The parents were the only witnesses to testify at the fact-finding hearing. The father, a bus driver for the City of Oneonta, testified that he does not work every Friday and that, when he does, his shift ends no later than 4:30 p.m. The mother testified that she had recently obtained employment as a human resources manager and that her new full-time work schedule required her to work weekdays from 8:30 a.m. to 5:30 p.m. She explained that, to comply with the prior visitation order, she has been forced to leave work an hour early on alternate Fridays so that she could meet the father in Cobleskill to exchange the child at the designated time. While the mother noted that her employer had been accommodating in this regard thus far, she stated that her requests to leave work early have been viewed unfavorably by her employer and testified without contradiction that she was unable to perform the essential functions of her job on those days that she was required to leave early.

Family Court's order places the exchange point 30 miles closer to the mother's residence, but it still leaves her with insufficient time to travel without interfering with her work schedule. Further, in fixing the exchange point, Family Court seemingly relied upon the mother's prior relocation as the basis for not selecting a place that would accommodate the mother's work schedule. Although a court may consider a party's relocation as a factor when determining issues of visitation (see Matter of Hanson v Hanson, 283 AD2d 677, 678-679 [2001]), in this instance, it was improper, as there was no testimony to support the court's conclusion. Mindful that our authority in matters of custody and visitation is as broad as that of Family Court and inasmuch as the record is sufficiently complete to permit an informed modification of the pick-up and drop-off provisions (see Matter of Kuklish v Delanoy, 155 AD3d 1376, 1379 [2017]; Matter of Knox v Romano, 137 AD3d 1530, 1532 [2016]), we find that the child's interests will be best served by maintaining the same pick-up and drop-off times but changing the exchange location to the Hamlet of Roscoe, Sullivan County. Although this will result in the father driving an additional 13 miles to and from the exchanges, it obviates the need for the mother to leave work early, results in no decreased parenting time for the father and allows the child to return home earlier on [*3]Sunday evenings (see generally Matter of Schneider v Lascher, 72 AD3d 1417, 1419 [2010], lv denied 15 NY3d 708 [2010]; compare Matter of Le Clair v McDonald, 26 AD3d 691, 691-692 [2006]).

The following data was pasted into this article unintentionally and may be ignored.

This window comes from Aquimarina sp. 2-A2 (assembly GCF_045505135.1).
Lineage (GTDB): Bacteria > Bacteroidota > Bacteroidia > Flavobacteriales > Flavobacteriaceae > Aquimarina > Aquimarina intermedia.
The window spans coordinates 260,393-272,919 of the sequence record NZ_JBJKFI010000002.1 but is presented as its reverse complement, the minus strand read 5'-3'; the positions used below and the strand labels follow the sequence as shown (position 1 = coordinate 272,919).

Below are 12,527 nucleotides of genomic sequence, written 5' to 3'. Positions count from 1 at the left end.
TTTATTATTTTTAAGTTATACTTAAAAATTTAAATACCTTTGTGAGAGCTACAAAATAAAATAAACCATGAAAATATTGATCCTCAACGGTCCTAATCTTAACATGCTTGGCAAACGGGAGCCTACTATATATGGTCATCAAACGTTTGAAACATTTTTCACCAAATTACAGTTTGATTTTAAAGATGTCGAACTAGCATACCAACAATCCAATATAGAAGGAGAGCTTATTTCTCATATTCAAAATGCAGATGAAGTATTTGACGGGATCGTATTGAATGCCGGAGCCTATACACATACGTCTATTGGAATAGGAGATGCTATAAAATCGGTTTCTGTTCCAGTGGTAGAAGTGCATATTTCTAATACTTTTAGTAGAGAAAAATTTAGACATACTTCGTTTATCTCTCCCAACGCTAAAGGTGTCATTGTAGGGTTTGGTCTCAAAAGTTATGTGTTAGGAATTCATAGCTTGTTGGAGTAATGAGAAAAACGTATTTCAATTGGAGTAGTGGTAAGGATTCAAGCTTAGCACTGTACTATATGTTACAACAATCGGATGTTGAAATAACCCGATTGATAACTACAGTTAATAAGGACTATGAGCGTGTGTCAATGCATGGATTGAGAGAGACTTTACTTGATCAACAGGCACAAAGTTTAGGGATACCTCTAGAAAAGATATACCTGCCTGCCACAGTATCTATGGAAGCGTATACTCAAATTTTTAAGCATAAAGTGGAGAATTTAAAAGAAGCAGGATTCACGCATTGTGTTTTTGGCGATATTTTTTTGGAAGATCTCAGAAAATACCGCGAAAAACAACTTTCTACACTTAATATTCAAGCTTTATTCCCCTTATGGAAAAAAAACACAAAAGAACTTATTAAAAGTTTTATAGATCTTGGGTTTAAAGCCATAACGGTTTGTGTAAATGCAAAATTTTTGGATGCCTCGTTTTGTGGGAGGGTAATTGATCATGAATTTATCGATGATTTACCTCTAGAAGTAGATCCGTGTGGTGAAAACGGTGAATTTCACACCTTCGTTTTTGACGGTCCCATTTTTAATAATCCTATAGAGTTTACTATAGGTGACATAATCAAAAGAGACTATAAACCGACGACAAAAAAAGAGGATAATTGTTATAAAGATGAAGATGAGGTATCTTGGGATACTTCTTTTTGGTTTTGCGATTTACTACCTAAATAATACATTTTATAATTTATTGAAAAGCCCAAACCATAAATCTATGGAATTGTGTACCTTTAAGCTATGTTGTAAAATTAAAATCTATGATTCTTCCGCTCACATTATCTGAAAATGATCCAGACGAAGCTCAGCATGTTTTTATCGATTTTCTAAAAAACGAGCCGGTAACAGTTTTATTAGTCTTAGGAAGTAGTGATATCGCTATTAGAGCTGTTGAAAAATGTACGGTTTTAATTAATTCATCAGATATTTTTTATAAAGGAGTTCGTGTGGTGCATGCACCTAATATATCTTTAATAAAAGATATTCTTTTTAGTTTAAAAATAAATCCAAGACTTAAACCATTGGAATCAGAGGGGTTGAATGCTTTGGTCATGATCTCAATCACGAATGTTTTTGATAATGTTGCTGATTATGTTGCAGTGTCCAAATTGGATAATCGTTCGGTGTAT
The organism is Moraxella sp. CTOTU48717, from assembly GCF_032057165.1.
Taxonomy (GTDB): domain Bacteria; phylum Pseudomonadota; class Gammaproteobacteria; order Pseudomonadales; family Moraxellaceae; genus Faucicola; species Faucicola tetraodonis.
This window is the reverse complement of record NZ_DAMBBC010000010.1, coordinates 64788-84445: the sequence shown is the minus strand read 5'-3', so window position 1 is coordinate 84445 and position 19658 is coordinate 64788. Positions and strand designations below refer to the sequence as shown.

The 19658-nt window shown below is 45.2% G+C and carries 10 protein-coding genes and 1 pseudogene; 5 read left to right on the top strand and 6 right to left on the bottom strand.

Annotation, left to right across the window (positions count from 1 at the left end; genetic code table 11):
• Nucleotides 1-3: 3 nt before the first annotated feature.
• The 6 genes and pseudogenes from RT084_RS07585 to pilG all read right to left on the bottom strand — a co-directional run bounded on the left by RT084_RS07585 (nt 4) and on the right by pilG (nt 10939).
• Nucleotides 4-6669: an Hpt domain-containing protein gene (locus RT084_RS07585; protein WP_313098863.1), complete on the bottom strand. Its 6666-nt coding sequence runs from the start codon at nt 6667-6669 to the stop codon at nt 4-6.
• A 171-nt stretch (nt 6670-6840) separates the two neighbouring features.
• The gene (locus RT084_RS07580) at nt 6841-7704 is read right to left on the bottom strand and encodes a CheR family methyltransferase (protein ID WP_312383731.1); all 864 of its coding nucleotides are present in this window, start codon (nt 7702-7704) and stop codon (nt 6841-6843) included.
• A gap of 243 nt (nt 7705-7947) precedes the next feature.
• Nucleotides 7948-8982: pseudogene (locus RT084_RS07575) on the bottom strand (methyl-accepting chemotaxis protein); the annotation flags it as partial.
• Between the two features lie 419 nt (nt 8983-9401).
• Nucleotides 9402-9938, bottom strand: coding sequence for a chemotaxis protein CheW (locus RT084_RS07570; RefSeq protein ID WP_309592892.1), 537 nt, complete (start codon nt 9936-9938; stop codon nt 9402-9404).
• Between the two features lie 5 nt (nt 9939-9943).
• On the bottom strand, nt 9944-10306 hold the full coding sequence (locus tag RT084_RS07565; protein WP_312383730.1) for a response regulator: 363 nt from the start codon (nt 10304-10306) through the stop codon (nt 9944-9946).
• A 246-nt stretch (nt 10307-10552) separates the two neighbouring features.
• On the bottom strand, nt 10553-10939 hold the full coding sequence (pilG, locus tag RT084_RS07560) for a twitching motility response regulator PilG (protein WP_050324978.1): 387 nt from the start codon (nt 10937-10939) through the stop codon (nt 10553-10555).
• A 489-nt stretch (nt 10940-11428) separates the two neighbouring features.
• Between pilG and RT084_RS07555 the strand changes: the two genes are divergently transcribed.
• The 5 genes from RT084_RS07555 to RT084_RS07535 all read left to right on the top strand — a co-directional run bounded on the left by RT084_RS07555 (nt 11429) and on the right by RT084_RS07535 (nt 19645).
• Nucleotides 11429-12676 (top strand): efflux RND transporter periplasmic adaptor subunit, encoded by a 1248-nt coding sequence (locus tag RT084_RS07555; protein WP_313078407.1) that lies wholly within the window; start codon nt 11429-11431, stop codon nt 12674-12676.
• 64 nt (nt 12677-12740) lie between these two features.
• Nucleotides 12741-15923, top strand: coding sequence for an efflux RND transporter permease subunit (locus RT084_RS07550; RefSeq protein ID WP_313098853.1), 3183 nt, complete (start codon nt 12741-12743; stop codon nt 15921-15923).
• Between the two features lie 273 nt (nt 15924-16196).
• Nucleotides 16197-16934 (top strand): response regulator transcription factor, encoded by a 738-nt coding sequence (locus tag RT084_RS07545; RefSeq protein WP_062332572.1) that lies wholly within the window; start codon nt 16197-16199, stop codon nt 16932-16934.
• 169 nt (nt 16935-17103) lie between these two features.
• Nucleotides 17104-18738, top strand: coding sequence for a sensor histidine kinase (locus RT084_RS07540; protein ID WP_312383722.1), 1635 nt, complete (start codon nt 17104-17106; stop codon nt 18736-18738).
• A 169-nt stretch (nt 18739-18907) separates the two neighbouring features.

Garry, P.J., Egan Jr., Clark and Rumsey, JJ., concur.

ORDERED that the order is modified, on the law, without costs, by changing the exchange location for the child from the Town of Cobleskill, Schoharie County to the Hamlet of Roscoe, Sullivan County, and, as so modified, affirmed.


Footnote 1:While the father did not file a brief or otherwise take a position on the appeal, the attorney for the child filed a brief opposing the mother's appeal and arguing that the exchange arrangements fashioned by Family Court were supported by a sound and substantial basis in the record.